Are you a first-time buyer hoping to find your dream home? Stop and take a look at the common mistakes of first-time buyers so that you don’t get trapped.
Not thinking long term
Your family will grow and your needs will change. Clearly determine your needs by thinking long term. Moving is expensive, so ideally you should avoid moving too often.
Not budgeting for all home ownership costs
When you purchase your first home, you need a comprehensive budget that takes into account all the costs associated with this major transaction. You should make provisions for inspection and notary fees, moving expenses, home improvements (painting, decorating, accessories, etc.), furniture, equipment, transfer costs, municipal and school taxes, insurance, maintenance, etc.
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Getting caught up in looks
All too often, first-time buyers are swept away by the cosmetics of a property. Staging a home can definitely make it more appealing. It enhances the overall look and feel of the property and makes a fantastic first impression on visitors. However, don’t be distracted by furniture and décor. You need to objectively assess a property’s potential; otherwise you could miss out on a great opportunity.[……]
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She is said to be the most read author in the world, all genres combined. Therefore, many of you must be among the admirers of the one who created detectives Hercule Poirot and Miss Marple. Did you know that Agatha Christie fed a strong passion for houses?
At one point in her life, she was at the head of eight residences. She bought dilapidated houses in London, renovated them and sold them furnished. Sometimes she would rent them or live in them with her second husband.
On more than one occasion she built homes in her head if she saw an ideal site during her many voyages.
As a child, she enjoyed “building houses with bath towels draped over chairs and tables to make houses that you come out of on all fours,” she wrote in her autobiography.
Little Agatha loved her dollhouse. She bought so much furniture that she wanted a second house. Her mother offered her a cupboard as an expansion room. Agatha placed the first house under the cupboard, which gave the residence six storeys. Once a week, the people living in the house had to move. Agatha loved moving.
She lived in an apartment with her first husband. She experienced the scourges of the housing shortage and overly high rents. She spent hours pouring over the classified ads in the newspapers.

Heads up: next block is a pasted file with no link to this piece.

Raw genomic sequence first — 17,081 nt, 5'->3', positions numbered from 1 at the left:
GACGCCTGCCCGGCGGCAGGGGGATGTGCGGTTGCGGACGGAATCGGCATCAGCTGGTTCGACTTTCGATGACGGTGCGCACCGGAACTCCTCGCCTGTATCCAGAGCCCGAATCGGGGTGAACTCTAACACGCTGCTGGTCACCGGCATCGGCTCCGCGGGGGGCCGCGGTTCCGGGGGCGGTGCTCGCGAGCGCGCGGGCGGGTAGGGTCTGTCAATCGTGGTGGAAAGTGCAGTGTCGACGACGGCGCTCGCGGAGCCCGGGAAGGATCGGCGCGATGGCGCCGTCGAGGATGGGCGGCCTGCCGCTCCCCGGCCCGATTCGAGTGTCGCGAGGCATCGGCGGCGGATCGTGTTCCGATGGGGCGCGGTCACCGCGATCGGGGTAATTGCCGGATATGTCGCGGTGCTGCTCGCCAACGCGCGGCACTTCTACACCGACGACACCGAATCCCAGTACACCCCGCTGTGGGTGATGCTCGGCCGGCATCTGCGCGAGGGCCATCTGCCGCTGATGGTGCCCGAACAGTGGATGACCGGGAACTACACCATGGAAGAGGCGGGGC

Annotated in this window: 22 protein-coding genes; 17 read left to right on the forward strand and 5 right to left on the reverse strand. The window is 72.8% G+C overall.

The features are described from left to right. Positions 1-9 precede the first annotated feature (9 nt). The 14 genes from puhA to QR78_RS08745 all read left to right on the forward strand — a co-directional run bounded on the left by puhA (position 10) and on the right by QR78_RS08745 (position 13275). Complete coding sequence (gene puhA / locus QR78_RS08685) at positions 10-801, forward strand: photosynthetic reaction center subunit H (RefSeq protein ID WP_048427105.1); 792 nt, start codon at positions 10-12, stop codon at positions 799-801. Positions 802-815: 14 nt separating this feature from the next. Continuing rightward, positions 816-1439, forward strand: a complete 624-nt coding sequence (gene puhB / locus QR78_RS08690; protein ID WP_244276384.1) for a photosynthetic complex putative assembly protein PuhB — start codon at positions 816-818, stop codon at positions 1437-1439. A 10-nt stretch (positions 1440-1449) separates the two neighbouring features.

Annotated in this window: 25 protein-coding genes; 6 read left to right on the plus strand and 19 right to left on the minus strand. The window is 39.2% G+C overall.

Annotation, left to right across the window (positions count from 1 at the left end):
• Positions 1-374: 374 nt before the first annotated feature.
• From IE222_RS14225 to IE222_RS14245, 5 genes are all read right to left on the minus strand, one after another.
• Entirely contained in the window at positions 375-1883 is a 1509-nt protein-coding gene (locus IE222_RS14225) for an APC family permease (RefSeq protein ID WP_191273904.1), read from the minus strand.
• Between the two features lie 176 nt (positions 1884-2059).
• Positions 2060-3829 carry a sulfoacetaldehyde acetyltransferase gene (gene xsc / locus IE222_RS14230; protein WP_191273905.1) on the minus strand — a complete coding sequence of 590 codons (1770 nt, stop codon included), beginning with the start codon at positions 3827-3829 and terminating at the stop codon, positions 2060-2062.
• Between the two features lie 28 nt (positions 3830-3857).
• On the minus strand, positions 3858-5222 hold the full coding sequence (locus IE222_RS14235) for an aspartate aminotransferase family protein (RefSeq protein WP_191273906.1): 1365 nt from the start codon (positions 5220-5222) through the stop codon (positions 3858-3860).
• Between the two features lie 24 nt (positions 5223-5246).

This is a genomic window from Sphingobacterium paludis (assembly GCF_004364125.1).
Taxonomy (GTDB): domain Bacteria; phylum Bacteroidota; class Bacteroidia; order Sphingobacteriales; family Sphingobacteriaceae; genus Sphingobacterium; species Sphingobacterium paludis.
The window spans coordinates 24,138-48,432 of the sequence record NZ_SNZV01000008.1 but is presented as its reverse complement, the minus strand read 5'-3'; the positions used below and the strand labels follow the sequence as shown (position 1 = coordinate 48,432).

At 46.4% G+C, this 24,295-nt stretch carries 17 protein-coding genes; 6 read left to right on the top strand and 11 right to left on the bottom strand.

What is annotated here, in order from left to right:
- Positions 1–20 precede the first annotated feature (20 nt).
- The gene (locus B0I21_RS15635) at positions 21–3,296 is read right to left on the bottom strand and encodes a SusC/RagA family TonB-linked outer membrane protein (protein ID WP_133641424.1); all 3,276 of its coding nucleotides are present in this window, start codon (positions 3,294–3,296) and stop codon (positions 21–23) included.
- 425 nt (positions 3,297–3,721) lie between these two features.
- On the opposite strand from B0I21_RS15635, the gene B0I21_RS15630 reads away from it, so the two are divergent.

She experienced living in the suburbs, then purchased her first home. She had to shop. A burden you say? Not at all, Searching for a house was one of her favourite hobbies.[……]
Today, it’s no longer necessary to choose hardwood as flooring to enjoy its great look. Other options have the same effect. One of them is engineered wood flooring.
This flooring is made of two superimposed parts; the base and the top coat.
Generally speaking the base contains a minimum of three layers of material, which may include plywood, fibreboard and wood. The higher the number of layers, the more the flooring remains intact. It is less susceptible to shrinking and expanding with changes in temperature and humidity.
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The top coat, called veneer, is natural wood. A multitude of species can be blended with the most varied decors. The floor looks exactly like a hardwood floor.
The veneer is usually 0.6 mm to 4.5 mm and sometimes even more. If the top coat is more than 3.5 mm thick, it can be sanded and varnished. It will easily stand up to long-term use.[……]
You get up feeling sluggish one morning. Dark and pessimistic. Someone peels an orange just beside you. What a pleasant odor. Suddenly things seem much brighter.
Do the blues hit you in the middle of the day? You have a glass of fresh orange juice and suddenly you feel lighter.
A depressing evening after a bad day. Dusk is fantastic. You take two minutes to contemplate it. The orange of the sky soothes you. You already feel better.
Orange is freshness, love of life and calmness. Three sensations that perform miracles in decoration.
The colour orange stimulates the senses without putting them into the overdrive that comes from red, while leaving the softness and serenity of yellow.
The ideal vivid colour, orange is a must for a room with citrus tones, along with citrus yellow and lime green. Add some red and you obtain a vintage effect that evokes the happenings of the 1960s.
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No need to drown a room in orange to appreciate this warm colour, even though it does exist. We once saw a living room that was orange from one end to another. Projectors mounted in various places of the room mirrored shining halos on numerous glass surfaces. The effect was staggering.[……]